Suzuki and Jeep caught messing with emission tests

Owners of a Suzuki Vitara or a Jeep Grand Cherokee must return their diesel cars to the manufacturer for a software update. The software currently installed in the cars report much less nitrogen emissions than the cars actually emit. Minister Cora van Veldhoven of Environment called it unacceptable and issued this mandatory recall, NOS reports.

In 2017, the RDW already found signs that the two car types' software was tampering with emission results. More in-depth research has since been carried out and unquestionably showed that the cars are much more polluting on the road than indicated during the roller bench test. The costs of the software update will be borne by Suzuki and Jeep.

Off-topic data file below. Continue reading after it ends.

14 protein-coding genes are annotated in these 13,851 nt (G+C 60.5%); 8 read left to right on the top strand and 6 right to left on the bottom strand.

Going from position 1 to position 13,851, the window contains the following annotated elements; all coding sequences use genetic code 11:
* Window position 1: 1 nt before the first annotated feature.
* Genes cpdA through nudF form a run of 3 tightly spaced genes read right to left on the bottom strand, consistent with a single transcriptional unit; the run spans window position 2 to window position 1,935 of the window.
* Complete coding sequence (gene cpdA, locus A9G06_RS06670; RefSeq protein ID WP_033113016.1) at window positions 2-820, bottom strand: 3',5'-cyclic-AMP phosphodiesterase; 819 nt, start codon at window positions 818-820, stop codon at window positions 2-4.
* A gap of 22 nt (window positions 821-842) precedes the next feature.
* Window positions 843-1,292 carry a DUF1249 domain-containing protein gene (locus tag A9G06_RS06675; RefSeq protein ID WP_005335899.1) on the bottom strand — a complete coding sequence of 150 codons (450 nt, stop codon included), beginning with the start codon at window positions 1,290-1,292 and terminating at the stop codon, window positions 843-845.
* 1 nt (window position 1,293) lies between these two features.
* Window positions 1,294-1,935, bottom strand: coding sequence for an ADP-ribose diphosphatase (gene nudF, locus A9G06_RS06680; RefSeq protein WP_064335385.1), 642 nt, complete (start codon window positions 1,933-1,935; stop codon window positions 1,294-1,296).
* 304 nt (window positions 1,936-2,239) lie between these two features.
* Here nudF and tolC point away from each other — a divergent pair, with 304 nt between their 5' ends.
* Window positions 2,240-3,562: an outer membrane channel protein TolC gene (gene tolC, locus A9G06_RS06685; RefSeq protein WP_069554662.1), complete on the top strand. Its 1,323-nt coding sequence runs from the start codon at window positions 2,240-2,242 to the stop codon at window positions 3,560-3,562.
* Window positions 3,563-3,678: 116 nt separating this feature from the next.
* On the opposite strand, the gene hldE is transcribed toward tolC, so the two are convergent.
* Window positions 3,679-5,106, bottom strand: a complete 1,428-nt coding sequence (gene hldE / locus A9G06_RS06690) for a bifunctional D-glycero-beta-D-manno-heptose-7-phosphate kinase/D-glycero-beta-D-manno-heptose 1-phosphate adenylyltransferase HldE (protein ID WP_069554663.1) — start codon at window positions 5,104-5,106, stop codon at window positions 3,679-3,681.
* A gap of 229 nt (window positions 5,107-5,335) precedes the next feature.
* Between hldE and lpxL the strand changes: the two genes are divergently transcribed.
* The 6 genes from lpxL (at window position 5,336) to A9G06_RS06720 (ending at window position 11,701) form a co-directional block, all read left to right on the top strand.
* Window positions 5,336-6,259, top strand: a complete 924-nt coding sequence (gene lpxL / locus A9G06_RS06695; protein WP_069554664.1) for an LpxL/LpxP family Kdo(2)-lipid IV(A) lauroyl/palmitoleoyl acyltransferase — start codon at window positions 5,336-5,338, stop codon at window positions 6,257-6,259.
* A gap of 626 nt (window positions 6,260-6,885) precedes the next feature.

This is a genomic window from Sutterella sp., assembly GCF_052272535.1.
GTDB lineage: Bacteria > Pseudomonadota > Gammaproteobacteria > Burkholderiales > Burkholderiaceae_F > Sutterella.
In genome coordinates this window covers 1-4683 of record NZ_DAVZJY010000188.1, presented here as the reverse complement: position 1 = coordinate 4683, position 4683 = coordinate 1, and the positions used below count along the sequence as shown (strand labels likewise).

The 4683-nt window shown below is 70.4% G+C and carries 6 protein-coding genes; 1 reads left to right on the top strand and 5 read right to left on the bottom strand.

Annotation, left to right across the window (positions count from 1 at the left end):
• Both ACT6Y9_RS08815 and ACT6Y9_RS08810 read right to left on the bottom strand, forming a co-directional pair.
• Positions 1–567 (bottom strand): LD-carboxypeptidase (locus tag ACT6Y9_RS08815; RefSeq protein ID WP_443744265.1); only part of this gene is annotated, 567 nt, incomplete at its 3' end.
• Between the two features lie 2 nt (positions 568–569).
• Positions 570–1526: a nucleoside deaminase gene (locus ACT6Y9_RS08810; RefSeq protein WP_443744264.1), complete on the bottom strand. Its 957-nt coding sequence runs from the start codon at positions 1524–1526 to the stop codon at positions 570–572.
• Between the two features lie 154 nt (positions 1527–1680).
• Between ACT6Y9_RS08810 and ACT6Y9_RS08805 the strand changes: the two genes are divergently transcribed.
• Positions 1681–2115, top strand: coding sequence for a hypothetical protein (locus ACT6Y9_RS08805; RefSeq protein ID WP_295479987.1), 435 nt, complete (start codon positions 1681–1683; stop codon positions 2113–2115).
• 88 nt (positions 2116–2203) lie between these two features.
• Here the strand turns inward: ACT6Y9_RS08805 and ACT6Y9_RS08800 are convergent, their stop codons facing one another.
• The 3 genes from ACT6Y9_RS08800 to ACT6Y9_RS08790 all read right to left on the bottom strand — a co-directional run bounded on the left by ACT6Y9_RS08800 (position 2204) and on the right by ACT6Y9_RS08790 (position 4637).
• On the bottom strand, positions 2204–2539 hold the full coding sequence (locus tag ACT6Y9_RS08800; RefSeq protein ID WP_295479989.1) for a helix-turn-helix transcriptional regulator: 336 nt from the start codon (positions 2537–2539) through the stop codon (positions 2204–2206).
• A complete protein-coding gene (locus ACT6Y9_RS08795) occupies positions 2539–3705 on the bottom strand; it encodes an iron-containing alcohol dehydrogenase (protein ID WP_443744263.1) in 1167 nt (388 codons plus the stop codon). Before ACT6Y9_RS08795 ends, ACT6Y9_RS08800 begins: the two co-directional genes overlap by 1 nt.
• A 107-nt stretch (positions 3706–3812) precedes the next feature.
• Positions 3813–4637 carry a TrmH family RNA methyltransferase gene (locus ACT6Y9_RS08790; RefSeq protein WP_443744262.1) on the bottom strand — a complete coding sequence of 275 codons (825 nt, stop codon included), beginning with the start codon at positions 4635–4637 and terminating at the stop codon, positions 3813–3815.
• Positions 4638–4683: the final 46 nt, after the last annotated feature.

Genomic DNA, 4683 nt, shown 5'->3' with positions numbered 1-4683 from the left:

New to this recall is that the owners of the affected vehicles must adhere to it. If the owners don't take their cars in for a software update, the car will be removed from the road. This was not the case with similar recalls, like with Volkswagen in 2015 - the one who started the so-called "sjoemelsoftware" scandal. In previous cases, it was entirely the manufacturer's responsibility to fix the software problem - the owner was not obliged to respond to the recall.

According to the Dutch government, this type of recall is less effective, which is why the government took the step of making responding to the recall mandatory. This obligation already exists in Finland and Germany.